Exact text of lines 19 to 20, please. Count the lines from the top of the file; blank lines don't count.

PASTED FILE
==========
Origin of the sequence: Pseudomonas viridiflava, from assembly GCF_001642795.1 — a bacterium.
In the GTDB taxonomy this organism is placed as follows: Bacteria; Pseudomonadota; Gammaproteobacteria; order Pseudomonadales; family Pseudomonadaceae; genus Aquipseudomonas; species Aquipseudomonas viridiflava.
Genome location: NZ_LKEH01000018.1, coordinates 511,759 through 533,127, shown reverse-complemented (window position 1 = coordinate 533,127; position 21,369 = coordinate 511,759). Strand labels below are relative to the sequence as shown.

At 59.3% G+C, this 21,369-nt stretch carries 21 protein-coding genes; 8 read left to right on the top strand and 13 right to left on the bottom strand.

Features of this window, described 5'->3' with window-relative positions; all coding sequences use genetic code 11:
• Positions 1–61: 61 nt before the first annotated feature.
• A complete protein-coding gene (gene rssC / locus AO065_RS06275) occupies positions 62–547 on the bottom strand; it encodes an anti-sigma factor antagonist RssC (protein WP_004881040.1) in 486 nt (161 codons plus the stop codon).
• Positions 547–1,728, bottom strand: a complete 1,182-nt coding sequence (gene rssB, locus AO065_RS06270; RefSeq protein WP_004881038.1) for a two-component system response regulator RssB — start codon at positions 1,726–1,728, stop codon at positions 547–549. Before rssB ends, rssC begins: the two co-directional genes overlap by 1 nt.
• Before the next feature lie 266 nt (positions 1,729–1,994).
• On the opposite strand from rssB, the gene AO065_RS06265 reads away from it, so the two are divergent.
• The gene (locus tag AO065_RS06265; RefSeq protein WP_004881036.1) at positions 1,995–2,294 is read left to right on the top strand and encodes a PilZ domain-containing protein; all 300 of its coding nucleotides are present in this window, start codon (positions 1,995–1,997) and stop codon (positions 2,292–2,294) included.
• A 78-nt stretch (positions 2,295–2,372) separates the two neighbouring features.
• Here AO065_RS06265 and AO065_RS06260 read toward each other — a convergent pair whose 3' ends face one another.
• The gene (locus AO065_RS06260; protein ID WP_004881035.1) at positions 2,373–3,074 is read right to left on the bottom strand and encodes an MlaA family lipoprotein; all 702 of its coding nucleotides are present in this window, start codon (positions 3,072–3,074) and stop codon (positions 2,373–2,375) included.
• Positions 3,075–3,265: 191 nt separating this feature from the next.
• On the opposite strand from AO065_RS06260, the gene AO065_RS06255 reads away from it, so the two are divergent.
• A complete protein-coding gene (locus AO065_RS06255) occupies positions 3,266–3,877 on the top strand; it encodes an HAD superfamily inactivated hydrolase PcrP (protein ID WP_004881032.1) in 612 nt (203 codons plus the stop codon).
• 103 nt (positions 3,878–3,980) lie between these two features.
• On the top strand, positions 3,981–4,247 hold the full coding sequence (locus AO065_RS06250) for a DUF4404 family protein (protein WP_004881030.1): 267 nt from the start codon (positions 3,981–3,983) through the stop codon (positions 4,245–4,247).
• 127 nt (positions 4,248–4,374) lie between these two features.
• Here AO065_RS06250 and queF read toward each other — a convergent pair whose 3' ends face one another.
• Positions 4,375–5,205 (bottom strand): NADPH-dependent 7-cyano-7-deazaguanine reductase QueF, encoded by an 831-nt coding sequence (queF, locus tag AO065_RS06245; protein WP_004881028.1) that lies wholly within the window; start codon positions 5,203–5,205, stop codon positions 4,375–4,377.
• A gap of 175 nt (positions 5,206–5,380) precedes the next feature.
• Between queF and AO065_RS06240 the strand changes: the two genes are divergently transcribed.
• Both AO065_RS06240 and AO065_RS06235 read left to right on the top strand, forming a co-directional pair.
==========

• On the top strand, positions 3,981–4,247 hold the full coding sequence (locus AO065_RS06250) for a DUF4404 family protein (protein WP_004881030.1): 267 nt from the start codon (positions 3,981–3,983) through the stop codon (positions 4,245–4,247).
• 127 nt (positions 4,248–4,374) lie between these two features.